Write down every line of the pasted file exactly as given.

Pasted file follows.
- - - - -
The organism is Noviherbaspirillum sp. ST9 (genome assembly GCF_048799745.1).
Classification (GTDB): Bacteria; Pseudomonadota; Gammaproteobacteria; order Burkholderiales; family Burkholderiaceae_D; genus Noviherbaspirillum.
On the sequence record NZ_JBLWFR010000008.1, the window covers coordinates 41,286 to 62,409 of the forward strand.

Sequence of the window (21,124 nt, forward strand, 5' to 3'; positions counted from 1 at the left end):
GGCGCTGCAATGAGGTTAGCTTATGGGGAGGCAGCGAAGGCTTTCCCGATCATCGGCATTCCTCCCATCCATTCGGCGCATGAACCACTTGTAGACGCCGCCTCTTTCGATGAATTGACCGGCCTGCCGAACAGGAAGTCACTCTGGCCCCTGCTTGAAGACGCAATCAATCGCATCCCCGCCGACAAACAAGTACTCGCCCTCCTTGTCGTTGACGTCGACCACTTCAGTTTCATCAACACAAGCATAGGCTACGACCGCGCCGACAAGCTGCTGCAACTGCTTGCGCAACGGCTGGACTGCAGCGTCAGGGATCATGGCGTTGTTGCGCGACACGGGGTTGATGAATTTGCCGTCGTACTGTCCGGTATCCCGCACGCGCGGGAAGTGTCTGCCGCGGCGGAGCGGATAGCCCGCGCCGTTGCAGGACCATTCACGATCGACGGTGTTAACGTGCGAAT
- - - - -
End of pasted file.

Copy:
The organism is Noviherbaspirillum sp. ST9 (genome assembly GCF_048799745.1).
Classification (GTDB): Bacteria; Pseudomonadota; Gammaproteobacteria; order Burkholderiales; family Burkholderiaceae_D; genus Noviherbaspirillum.
On the sequence record NZ_JBLWFR010000008.1, the window covers coordinates 41,286 to 62,409 of the forward strand.

Sequence of the window (21,124 nt, forward strand, 5' to 3'; positions counted from 1 at the left end):
GGCGCTGCAATGAGGTTAGCTTATGGGGAGGCAGCGAAGGCTTTCCCGATCATCGGCATTCCTCCCATCCATTCGGCGCATGAACCACTTGTAGACGCCGCCTCTTTCGATGAATTGACCGGCCTGCCGAACAGGAAGTCACTCTGGCCCCTGCTTGAAGACGCAATCAATCGCATCCCCGCCGACAAACAAGTACTCGCCCTCCTTGTCGTTGACGTCGACCACTTCAGTTTCATCAACACAAGCATAGGCTACGACCGCGCCGACAAGCTGCTGCAACTGCTTGCGCAACGGCTGGACTGCAGCGTCAGGGATCATGGCGTTGTTGCGCGACACGGGGTTGATGAATTTGCCGTCGTACTGTCCGGTATCCCGCACGCGCGGGAAGTGTCTGCCGCGGCGGAGCGGATAGCCCGCGCCGTTGCAGGACCATTCACGATCGACGGTGTTAACGTGCGAAT